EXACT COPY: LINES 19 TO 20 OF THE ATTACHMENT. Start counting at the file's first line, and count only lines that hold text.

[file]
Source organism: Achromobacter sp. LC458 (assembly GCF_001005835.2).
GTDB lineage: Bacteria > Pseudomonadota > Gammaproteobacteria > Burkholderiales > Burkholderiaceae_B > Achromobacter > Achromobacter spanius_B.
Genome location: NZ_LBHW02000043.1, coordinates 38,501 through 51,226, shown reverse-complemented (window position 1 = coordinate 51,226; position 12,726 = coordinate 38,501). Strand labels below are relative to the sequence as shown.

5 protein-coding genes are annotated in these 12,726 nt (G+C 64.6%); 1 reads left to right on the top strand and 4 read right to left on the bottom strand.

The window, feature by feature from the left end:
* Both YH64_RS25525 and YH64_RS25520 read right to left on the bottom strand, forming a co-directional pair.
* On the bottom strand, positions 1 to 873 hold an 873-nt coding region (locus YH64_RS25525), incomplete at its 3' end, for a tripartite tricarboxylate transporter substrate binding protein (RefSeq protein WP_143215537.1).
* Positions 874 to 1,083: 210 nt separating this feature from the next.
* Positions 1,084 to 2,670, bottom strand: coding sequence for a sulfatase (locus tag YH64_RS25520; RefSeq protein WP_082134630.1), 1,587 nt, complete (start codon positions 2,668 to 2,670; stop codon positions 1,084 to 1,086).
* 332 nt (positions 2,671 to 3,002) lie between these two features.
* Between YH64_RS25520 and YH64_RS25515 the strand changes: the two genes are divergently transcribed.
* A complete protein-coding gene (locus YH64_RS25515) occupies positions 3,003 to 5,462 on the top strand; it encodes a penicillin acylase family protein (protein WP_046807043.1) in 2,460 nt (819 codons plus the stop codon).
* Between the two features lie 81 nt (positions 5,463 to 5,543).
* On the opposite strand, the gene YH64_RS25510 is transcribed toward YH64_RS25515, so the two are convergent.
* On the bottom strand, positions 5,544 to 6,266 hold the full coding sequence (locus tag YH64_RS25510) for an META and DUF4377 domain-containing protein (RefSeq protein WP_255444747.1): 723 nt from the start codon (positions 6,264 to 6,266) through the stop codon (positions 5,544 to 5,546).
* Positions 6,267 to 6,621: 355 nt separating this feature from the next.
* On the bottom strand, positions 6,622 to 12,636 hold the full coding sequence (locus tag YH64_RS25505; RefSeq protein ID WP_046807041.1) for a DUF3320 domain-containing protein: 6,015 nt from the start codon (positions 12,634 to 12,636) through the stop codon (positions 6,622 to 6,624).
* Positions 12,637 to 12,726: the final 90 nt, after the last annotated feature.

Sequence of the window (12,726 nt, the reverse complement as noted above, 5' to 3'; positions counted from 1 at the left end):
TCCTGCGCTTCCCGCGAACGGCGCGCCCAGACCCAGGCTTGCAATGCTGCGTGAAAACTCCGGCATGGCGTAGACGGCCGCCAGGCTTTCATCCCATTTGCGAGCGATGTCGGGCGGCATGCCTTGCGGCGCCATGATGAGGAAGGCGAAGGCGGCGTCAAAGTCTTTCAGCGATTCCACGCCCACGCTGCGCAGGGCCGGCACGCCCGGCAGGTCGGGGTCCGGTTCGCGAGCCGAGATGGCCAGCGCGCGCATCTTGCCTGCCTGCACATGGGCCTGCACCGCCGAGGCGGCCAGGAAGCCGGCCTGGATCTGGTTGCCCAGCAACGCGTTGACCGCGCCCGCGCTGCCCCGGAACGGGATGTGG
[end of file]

Sequence of the window (12,726 nt, the reverse complement as noted above, 5' to 3'; positions counted from 1 at the left end):
TCCTGCGCTTCCCGCGAACGGCGCGCCCAGACCCAGGCTTGCAATGCTGCGTGAAAACTCCGGCATGGCGTAGACGGCCGCCAGGCTTTCATCCCATTTGCGAGCGATGTCGGGCGGCATGCCTTGCGGCGCCATGATGAGGAAGGCGAAGGCGGCGTCAAAGTCTTTCAGCGATTCCACGCCCACGCTGCGCAGGGCCGGCACGCCCGGCAGGTCGGGGTCCGGTTCGCGAGCCGAGATGGCCAGCGCGCGCATCTTGCCTGCCTGCACATGGGCCTGCACCGCCGAGGCGGCCAGGAAGCCGGCCTGGATCTGGTTGCCCAGCAACGCGTTGACCGCGCCCGCGCTGCCCCGGAACGGGATGTGG